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September 29, 2010 at 8:00 AMComments: 0 Faves: 0

Seasonal Eating: Beets

By Helen More Blogs by This Author

When it comes to sexy vegetables, you can’t beat the beet. Used as an aphrodisiac by the Romans, this hard and rugged vegetable turns soft and mellow when cooked, and positively sensual when liquefied. What is it that, exactly, that makes the beet sexy?

  • Boron. Beetroot has a high boron content, and since boron works in conjunction with the sex hormones, this might be the first clue.
  • Betaine.The second clue comes from beetroot’s betaine content. Betaine is a substance that has the ability to relax the mind. As a mood enhancer, this makes sense.
  • Trytophan. Then there is also trytophan. Trytophan is that substance found in turkey and chocolate that makes you feel relaxed and ready for bed.

Then again it could be the deep red color, the robust earthy aroma, the high sugar content, or the fact that it’s shaped like a heart and a root all at the same time. Heck, even the name beet is a nice reference to the heart. Whatever the reason, the end result is a natural answer to the little blue pill!

Beetroot is considered a superfood. Superfoods are foods that provide such an abundance of disease-fighting phytochemicals that they not only taste good, but are incredibly good for you.  Phytochemicals have been shown to reduce the risk of certain forms of cancer, help strengthen the immune system, and fight some autoimmune disease by reducing inflammation in the body. The beet has many other vegetables “beat” when it comes to both deliciousness and nutritional value. It is also used as a liver detoxifying drink—beet juice, apple juice and a pinch or two of Ginseng does the trick—and can be boiled, fried, roasted, grilled or sautéed.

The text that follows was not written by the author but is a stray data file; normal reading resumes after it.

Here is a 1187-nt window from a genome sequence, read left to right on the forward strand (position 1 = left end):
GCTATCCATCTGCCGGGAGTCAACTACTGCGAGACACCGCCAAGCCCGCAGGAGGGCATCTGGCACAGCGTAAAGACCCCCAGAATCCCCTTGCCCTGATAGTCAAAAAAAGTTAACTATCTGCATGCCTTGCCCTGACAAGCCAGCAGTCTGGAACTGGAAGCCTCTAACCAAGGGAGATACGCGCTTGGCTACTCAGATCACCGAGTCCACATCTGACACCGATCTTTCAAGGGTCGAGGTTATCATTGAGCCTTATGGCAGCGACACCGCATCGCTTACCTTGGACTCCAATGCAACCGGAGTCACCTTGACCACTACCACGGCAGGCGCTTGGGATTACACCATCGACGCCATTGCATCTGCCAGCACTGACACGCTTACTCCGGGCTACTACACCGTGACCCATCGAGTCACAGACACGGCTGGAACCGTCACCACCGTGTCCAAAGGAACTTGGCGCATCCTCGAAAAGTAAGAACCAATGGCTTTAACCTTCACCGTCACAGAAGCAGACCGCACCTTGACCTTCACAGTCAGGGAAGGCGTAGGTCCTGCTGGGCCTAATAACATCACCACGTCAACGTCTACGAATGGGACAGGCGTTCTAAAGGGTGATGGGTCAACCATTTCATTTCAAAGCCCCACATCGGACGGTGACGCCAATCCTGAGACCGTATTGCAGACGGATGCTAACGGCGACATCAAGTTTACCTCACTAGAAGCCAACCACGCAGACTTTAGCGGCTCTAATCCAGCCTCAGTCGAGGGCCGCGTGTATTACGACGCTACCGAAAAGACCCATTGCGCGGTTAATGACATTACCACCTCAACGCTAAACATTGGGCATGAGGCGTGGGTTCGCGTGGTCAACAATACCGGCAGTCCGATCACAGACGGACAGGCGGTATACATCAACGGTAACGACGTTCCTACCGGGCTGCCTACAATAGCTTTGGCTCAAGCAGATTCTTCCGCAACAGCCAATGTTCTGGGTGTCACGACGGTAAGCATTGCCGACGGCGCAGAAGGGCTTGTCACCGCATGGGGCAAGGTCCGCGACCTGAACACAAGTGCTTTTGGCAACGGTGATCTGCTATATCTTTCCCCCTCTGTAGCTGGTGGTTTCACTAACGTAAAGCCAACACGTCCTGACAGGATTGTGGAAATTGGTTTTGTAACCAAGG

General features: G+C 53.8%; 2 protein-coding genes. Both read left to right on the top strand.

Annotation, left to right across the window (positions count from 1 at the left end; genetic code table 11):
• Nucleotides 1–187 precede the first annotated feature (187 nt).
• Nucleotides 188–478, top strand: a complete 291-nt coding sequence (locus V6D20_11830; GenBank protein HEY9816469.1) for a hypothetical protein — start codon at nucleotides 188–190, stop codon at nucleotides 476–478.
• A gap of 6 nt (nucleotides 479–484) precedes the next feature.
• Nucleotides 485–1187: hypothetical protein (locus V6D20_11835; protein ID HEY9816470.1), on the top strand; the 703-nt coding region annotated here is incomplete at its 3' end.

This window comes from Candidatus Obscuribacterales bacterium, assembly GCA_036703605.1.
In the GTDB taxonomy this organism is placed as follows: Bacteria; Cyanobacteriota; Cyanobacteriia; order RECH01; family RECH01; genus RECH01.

Beet Bowl Entrée

For a dish that's both delicious and aesthetically pleasing, try this simple beet recipe.

Ingredients: 8 slices bacon, cut into 1 inch chunks, 4 small to medium beets, whole, 12 fresh spinach leaves, 4 cloves garlic, finely chopped, 3 Tbs. butter, 2 Granny Smith apples diced, 2 Fuji apples, diced, 1/2 cup pine nuts, Olive oil (drizzle), Sea salt


Fry the bacon and set aside.

Boil the beets in salty water until they soften. Peel the beets and cut off the top and the bottom. Use a melon-baller to scoop out the flesh of the beet to create several beet bowls.

Meanwhile, mince the garlic into a pot. Add the spinach leaves. Steam the pot until the leaves are tender but not falling apart. Add butter and mix until coated.

Chop the apples. Mix the apples with the bacon. Add the nuts.

Arrange 4 spinach leaves on each of 4 plates (or chop the spinach and add it to the apple mix). Place 1 beet atop each and fill with the apple-bacon mixture.

Drizzle with olive oil and sprinkle with sea salt.


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